Prosecutors today rested their case against Kareem Lane, the Pell City, Ala., man charged in the 1992 fatal stabbing of former Muscogee County School District Superintendent Jim Burns. Jurors have said they'd prefer to begin deliberating Monday morning rather than this evening.
Over eight days of testimony, the state called 32 witnesses who outlined a circumstantial case against Lane, who was a 17-year-old student at Shaw High School at the time of Burns’ death. Witnesses who lived near the superintendent in the Historic District testified they saw Lane’s pickup parked suspiciously in the area about the time of the stabbing.
Police officers who encountered Lane the night of the stabbing said he was cooperative but also somewhat suspicious. He had been held in investigative detention but was ultimately released after investigators failed to place him at the scene of the crime.
Prosecutors pointed to an empty knife sheath found in Lane's pickup, and also presented evidence that showed Lane was not excluded from having contributed to a mixed DNA profile extracted from the knife that killed Burns. The evidence was not conclusive, however, and showed that an unidentified person also contributed to the sample.
Lane, 37, has denied the murder charges but did not take the witness stand in his own defense. The defense called just one witness, a California serologist who underlined the uncertainty of the mixed DNA profile.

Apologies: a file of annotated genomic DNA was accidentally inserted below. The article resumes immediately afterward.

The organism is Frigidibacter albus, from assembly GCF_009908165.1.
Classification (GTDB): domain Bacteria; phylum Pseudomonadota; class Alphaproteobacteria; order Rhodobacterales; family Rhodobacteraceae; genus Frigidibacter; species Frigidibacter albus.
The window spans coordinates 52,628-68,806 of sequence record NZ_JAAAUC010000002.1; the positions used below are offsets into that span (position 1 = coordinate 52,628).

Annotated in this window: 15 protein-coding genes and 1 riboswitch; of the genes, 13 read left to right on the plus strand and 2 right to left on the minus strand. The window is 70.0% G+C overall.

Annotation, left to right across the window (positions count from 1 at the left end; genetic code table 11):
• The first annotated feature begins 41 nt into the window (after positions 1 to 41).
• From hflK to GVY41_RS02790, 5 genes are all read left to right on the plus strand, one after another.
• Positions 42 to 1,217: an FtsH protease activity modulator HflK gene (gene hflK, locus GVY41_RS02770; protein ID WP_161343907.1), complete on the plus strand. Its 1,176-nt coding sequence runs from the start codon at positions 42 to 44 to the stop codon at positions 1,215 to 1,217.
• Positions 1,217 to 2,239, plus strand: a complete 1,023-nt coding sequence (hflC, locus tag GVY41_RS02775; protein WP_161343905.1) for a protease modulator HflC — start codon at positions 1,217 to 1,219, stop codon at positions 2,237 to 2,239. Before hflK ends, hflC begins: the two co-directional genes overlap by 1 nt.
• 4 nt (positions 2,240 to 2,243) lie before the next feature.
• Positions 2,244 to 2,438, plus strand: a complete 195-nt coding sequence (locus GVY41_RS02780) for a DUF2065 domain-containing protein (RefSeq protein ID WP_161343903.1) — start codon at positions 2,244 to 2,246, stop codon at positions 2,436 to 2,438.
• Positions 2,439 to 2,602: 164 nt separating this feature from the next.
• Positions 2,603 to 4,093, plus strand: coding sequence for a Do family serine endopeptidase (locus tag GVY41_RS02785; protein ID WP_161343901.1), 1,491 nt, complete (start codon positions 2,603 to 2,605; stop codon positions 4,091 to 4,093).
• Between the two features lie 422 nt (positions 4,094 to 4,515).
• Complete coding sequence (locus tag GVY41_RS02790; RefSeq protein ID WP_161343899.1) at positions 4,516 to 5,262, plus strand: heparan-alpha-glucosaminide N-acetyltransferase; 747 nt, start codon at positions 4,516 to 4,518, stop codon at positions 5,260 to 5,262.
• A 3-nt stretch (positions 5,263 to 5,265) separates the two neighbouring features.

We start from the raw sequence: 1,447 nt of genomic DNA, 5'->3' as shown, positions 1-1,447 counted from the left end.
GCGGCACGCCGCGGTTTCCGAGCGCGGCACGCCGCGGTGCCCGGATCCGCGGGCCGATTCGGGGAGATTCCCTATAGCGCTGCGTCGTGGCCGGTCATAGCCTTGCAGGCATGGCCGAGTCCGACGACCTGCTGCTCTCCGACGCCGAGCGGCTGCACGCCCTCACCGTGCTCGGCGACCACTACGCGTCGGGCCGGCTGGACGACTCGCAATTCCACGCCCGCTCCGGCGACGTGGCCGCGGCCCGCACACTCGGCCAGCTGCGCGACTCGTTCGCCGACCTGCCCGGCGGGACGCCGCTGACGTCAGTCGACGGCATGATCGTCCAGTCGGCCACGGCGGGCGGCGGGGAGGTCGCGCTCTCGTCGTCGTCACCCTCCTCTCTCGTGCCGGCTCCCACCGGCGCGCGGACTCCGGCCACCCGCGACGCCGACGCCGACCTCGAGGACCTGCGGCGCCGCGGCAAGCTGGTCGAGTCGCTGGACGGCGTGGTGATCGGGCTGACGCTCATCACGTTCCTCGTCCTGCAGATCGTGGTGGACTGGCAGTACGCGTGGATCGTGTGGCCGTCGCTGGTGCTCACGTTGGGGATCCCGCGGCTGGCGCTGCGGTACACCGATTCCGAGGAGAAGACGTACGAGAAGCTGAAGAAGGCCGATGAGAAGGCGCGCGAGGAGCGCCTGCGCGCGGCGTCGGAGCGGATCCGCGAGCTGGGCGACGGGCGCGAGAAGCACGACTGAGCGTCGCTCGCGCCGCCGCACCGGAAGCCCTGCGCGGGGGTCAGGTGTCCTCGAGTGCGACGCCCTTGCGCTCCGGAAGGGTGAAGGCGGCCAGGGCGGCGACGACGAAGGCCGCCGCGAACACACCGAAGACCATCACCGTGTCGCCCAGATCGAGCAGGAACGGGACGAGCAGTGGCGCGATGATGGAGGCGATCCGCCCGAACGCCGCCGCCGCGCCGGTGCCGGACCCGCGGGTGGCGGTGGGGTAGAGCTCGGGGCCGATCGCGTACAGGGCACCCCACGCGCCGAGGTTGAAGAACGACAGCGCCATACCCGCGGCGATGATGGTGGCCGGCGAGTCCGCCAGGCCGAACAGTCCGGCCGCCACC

Lane spoke into his microphone this morning for the first time during the trial, telling Superior Court Judge Bobby Peters that his defense attorney, Stacey Jackson, had gone over his options with him thoroughly.
Jackson made a motion for a directed verdict of acquittal, telling Peters the state's evidence amounted to "pure speculation and conjecture."
"The DNA evidence ended up turning out to be nothing, or having no weight at all," Jackson argued, calling the evidence "so slim and so lax."
Jackson faulted the prosecution for calling last-minute witnesses and introducing new evidence late in the trial. "It seems to be, here we are in the middle of the trial, and even in the second week of trial they're still investigating."
Prosecutor LaRae Dixon Moore stood by the state's case and the prosecution's decision to call last-minute witnesses. One of those witnesses, Nancy Boren, the former assistant coroner, was not asked to testify in the case until Thursday.
Boren this morning was called to clear up a question mark about an unidentified pair of eyeglasses photographed under Burns' body. Boren, currently the Muscogee County elections director, said then-Coroner Don Kilgore had complained his eyeglasses fell out of his pocket while he was investigating Burns' death.
Moore also defended the state's decision to conduct further DNA testing this week that showed Burns' widow, Stella Burns Butler, could not have contributed to the DNA sample on the knife.
“We did what justice requires," Moore said. "We don’t believe that Mrs. Butler is the killer to begin with. We believe the physical evidence at the scene disputes that.”
Peters took Jackson's motion for directed verdict under advisement. Closing arguments are expected to begin at 2 p.m. Each side has two hours apiece.
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